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Recent news headlines have given individual investors plenty of reasons to be skeptical of the legitimacy of the markets. First there was the botched IPO of Facebook (Nasdaq: FB ) , which served as a poignant reminder of the heads-Wall-Street-wins, tails-you-lose nature of the underwriting process. Next came the Barclays LIBOR-fixing scandal, which showed how a few London bankers had the power to manipulate a rate that determines the price of credit all over the world. And most recently, there was the computer trading glitch that instigated the Knight Capital debacle, which brought to light the risks involved in the practice of high-frequency trading.
With this kind of news, it's a surprise that investor sentiment isn't even lower. But these events, as shocking as they may be, are just the tip of the iceberg. There's a deeper-rooted, more pervasive phenomenon that has gripped the markets since 2008 and may have much larger implications for your long-term investment returns than any of these events.
A worrying market trend
That phenomenon is one of rising correlations. Over the past two decades, the correlation between asset classes has been on a secular uptrend. And since the Lehman collapse of 2008, correlations have spiked significantly and have remained generally high since. Last year was particularly bad, and while correlations did plunge to multiyear lows this April, they're gradually staging a comeback.
So what do we mean by correlation, and why is it such an issue?
Correlation is simply a measure of how the prices of two assets move in relation to one another. For instance, a correlation of +1 suggests a perfect positive correlation between two stocks and means their prices move in lockstep. Conversely, a correlation of -1 indicates a perfectly negative correlation and implies that the two assets move in completely opposite directions. And a correlation of 0 reflects no correlation between two assets, with a movement in one having no impact on the movement of the other.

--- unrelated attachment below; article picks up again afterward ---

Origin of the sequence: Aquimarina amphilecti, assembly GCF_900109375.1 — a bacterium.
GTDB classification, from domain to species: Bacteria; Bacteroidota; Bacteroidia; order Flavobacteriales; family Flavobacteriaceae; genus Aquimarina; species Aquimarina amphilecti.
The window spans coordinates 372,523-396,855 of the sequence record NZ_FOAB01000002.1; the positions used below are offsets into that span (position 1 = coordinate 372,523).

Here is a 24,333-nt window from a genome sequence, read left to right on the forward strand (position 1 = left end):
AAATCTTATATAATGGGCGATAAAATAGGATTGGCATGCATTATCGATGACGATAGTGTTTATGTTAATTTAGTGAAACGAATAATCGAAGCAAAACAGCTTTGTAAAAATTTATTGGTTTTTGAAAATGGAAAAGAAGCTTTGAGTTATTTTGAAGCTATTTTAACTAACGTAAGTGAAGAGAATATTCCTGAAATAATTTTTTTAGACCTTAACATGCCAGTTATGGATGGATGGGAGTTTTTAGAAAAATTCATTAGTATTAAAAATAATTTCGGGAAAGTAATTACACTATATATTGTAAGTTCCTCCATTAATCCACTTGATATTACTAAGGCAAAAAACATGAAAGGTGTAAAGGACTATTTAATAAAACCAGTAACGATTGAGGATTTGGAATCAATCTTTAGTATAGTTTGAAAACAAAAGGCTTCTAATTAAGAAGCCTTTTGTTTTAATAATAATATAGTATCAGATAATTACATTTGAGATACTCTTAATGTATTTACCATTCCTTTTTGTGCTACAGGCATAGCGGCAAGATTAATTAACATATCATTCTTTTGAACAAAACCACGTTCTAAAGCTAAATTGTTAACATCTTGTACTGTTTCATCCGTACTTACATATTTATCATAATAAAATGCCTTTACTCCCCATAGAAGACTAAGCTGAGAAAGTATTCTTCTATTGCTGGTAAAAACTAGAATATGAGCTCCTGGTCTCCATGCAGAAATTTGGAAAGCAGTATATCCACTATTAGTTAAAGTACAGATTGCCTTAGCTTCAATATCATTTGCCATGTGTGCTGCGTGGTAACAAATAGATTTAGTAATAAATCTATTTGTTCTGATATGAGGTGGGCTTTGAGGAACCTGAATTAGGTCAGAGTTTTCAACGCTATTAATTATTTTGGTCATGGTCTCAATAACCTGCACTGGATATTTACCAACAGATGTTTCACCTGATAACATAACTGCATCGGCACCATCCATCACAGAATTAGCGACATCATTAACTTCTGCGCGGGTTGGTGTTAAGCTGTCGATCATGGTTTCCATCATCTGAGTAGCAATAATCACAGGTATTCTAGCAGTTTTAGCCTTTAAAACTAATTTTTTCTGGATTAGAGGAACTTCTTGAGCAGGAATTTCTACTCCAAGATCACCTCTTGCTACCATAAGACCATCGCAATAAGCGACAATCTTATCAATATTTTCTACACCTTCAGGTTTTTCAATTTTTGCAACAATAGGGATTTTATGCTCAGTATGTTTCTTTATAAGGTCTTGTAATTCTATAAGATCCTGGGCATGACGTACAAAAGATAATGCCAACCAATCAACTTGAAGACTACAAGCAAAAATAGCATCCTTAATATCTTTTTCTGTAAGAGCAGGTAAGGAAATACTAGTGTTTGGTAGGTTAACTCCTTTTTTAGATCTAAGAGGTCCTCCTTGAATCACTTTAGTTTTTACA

Correlations are a key component of diversification, as well as modern portfolio theory. The fundamental idea is that an investor can combine negatively or low correlated assets to achieve a lower risk profile in his or her portfolio. But as correlations have spiked in recent years, this task has become much more problematic.
This is because it's a lot easier to pick winners and losers among different stocks during periods of low or declining correlation. But when correlations are abnormally high and stocks move in unison with macroeconomic news, it becomes much more difficult to beat one's benchmark index.
The risk on/risk off mentality
If you watch business television, you've surely heard commentators throwing out phrases like "this is a risk-on trade" or "the markets are in risk-off mode." Risk on/risk off, sometimes abbreviated as RORO, is the phenomenon of increased market correlations that has accelerated since the onset of the global financial crisis. While the Lehman collapse drastically magnified this phenomenon, fewer commentators recognize that signs of risk on/risk off behavior were building up as early as 2007.
According to a report by HSBC published earlier this year, Federal Reserve Chairman Ben Bernanke's recognition of subprime mortgage risk in 2007 and the bank run on Northern Rock later that year were "pivotal moments in the development of the phenomenon." The report suggests that both these events led to a higher degree of synchronicity across several different asset classes.